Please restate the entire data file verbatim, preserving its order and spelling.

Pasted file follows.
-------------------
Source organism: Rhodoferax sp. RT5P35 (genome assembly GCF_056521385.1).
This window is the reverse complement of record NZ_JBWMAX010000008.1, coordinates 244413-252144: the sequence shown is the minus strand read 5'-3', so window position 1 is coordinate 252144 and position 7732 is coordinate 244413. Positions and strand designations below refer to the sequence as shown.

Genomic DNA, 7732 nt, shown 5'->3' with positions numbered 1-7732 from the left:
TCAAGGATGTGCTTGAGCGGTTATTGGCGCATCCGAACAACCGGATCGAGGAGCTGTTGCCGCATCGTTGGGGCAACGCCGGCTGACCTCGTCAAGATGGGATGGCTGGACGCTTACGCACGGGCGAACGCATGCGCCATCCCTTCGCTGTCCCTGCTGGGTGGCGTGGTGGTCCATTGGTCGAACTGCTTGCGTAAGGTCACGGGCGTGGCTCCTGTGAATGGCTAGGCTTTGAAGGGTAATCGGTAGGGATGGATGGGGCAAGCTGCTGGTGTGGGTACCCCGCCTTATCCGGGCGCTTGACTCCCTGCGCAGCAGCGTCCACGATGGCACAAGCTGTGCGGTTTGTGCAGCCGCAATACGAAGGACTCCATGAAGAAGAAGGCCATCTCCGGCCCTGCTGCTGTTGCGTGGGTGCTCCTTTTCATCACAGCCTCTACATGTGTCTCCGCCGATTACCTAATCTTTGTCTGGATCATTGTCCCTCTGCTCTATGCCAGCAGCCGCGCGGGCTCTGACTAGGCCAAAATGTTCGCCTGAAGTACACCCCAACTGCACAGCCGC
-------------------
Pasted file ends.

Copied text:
Source organism: Rhodoferax sp. RT5P35 (genome assembly GCF_056521385.1).
This window is the reverse complement of record NZ_JBWMAX010000008.1, coordinates 244413-252144: the sequence shown is the minus strand read 5'-3', so window position 1 is coordinate 252144 and position 7732 is coordinate 244413. Positions and strand designations below refer to the sequence as shown.

Genomic DNA, 7732 nt, shown 5'->3' with positions numbered 1-7732 from the left:
TCAAGGATGTGCTTGAGCGGTTATTGGCGCATCCGAACAACCGGATCGAGGAGCTGTTGCCGCATCGTTGGGGCAACGCCGGCTGACCTCGTCAAGATGGGATGGCTGGACGCTTACGCACGGGCGAACGCATGCGCCATCCCTTCGCTGTCCCTGCTGGGTGGCGTGGTGGTCCATTGGTCGAACTGCTTGCGTAAGGTCACGGGCGTGGCTCCTGTGAATGGCTAGGCTTTGAAGGGTAATCGGTAGGGATGGATGGGGCAAGCTGCTGGTGTGGGTACCCCGCCTTATCCGGGCGCTTGACTCCCTGCGCAGCAGCGTCCACGATGGCACAAGCTGTGCGGTTTGTGCAGCCGCAATACGAAGGACTCCATGAAGAAGAAGGCCATCTCCGGCCCTGCTGCTGTTGCGTGGGTGCTCCTTTTCATCACAGCCTCTACATGTGTCTCCGCCGATTACCTAATCTTTGTCTGGATCATTGTCCCTCTGCTCTATGCCAGCAGCCGCGCGGGCTCTGACTAGGCCAAAATGTTCGCCTGAAGTACACCCCAACTGCACAGCCGC